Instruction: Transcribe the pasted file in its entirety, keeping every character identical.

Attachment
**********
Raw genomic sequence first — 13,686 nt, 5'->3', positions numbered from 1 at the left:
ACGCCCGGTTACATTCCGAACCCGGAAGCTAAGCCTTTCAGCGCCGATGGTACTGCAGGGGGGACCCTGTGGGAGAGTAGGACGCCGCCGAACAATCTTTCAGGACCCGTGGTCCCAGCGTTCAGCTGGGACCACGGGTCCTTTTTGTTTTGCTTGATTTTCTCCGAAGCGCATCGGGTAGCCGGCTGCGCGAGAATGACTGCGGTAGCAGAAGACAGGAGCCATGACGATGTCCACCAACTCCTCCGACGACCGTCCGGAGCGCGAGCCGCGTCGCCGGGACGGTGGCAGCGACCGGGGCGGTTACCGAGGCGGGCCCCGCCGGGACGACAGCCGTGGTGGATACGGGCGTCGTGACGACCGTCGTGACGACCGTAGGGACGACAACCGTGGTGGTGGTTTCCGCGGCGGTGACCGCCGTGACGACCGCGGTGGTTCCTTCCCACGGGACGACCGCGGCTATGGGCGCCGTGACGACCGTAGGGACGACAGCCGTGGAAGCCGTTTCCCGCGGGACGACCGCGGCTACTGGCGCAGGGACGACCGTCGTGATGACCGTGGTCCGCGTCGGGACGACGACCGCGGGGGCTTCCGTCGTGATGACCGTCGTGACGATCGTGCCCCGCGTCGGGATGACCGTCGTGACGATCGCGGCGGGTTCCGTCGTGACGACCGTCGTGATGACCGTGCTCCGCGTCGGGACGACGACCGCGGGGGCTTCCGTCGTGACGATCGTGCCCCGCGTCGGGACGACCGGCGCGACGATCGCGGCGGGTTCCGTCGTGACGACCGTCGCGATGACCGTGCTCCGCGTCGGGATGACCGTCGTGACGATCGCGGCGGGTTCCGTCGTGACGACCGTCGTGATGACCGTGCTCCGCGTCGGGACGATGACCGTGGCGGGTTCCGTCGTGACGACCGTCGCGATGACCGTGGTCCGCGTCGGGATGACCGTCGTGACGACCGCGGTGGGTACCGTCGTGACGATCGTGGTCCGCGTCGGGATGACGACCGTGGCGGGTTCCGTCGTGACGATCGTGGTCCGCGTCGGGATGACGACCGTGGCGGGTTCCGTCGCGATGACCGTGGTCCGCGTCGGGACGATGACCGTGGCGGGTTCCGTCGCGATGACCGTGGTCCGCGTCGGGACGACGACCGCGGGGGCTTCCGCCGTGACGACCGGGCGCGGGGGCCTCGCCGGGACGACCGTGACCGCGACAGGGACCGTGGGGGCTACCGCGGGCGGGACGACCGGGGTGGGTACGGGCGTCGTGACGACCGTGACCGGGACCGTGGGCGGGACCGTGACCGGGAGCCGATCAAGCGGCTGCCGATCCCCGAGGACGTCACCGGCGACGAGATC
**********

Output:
Raw genomic sequence first — 13,686 nt, 5'->3', positions numbered from 1 at the left:
ACGCCCGGTTACATTCCGAACCCGGAAGCTAAGCCTTTCAGCGCCGATGGTACTGCAGGGGGGACCCTGTGGGAGAGTAGGACGCCGCCGAACAATCTTTCAGGACCCGTGGTCCCAGCGTTCAGCTGGGACCACGGGTCCTTTTTGTTTTGCTTGATTTTCTCCGAAGCGCATCGGGTAGCCGGCTGCGCGAGAATGACTGCGGTAGCAGAAGACAGGAGCCATGACGATGTCCACCAACTCCTCCGACGACCGTCCGGAGCGCGAGCCGCGTCGCCGGGACGGTGGCAGCGACCGGGGCGGTTACCGAGGCGGGCCCCGCCGGGACGACAGCCGTGGTGGATACGGGCGTCGTGACGACCGTCGTGACGACCGTAGGGACGACAACCGTGGTGGTGGTTTCCGCGGCGGTGACCGCCGTGACGACCGCGGTGGTTCCTTCCCACGGGACGACCGCGGCTATGGGCGCCGTGACGACCGTAGGGACGACAGCCGTGGAAGCCGTTTCCCGCGGGACGACCGCGGCTACTGGCGCAGGGACGACCGTCGTGATGACCGTGGTCCGCGTCGGGACGACGACCGCGGGGGCTTCCGTCGTGATGACCGTCGTGACGATCGTGCCCCGCGTCGGGATGACCGTCGTGACGATCGCGGCGGGTTCCGTCGTGACGACCGTCGTGATGACCGTGCTCCGCGTCGGGACGACGACCGCGGGGGCTTCCGTCGTGACGATCGTGCCCCGCGTCGGGACGACCGGCGCGACGATCGCGGCGGGTTCCGTCGTGACGACCGTCGCGATGACCGTGCTCCGCGTCGGGATGACCGTCGTGACGATCGCGGCGGGTTCCGTCGTGACGACCGTCGTGATGACCGTGCTCCGCGTCGGGACGATGACCGTGGCGGGTTCCGTCGTGACGACCGTCGCGATGACCGTGGTCCGCGTCGGGATGACCGTCGTGACGACCGCGGTGGGTACCGTCGTGACGATCGTGGTCCGCGTCGGGATGACGACCGTGGCGGGTTCCGTCGTGACGATCGTGGTCCGCGTCGGGATGACGACCGTGGCGGGTTCCGTCGCGATGACCGTGGTCCGCGTCGGGACGATGACCGTGGCGGGTTCCGTCGCGATGACCGTGGTCCGCGTCGGGACGACGACCGCGGGGGCTTCCGCCGTGACGACCGGGCGCGGGGGCCTCGCCGGGACGACCGTGACCGCGACAGGGACCGTGGGGGCTACCGCGGGCGGGACGACCGGGGTGGGTACGGGCGTCGTGACGACCGTGACCGGGACCGTGGGCGGGACCGTGACCGGGAGCCGATCAAGCGGCTGCCGATCCCCGAGGACGTCACCGGCGACGAGATC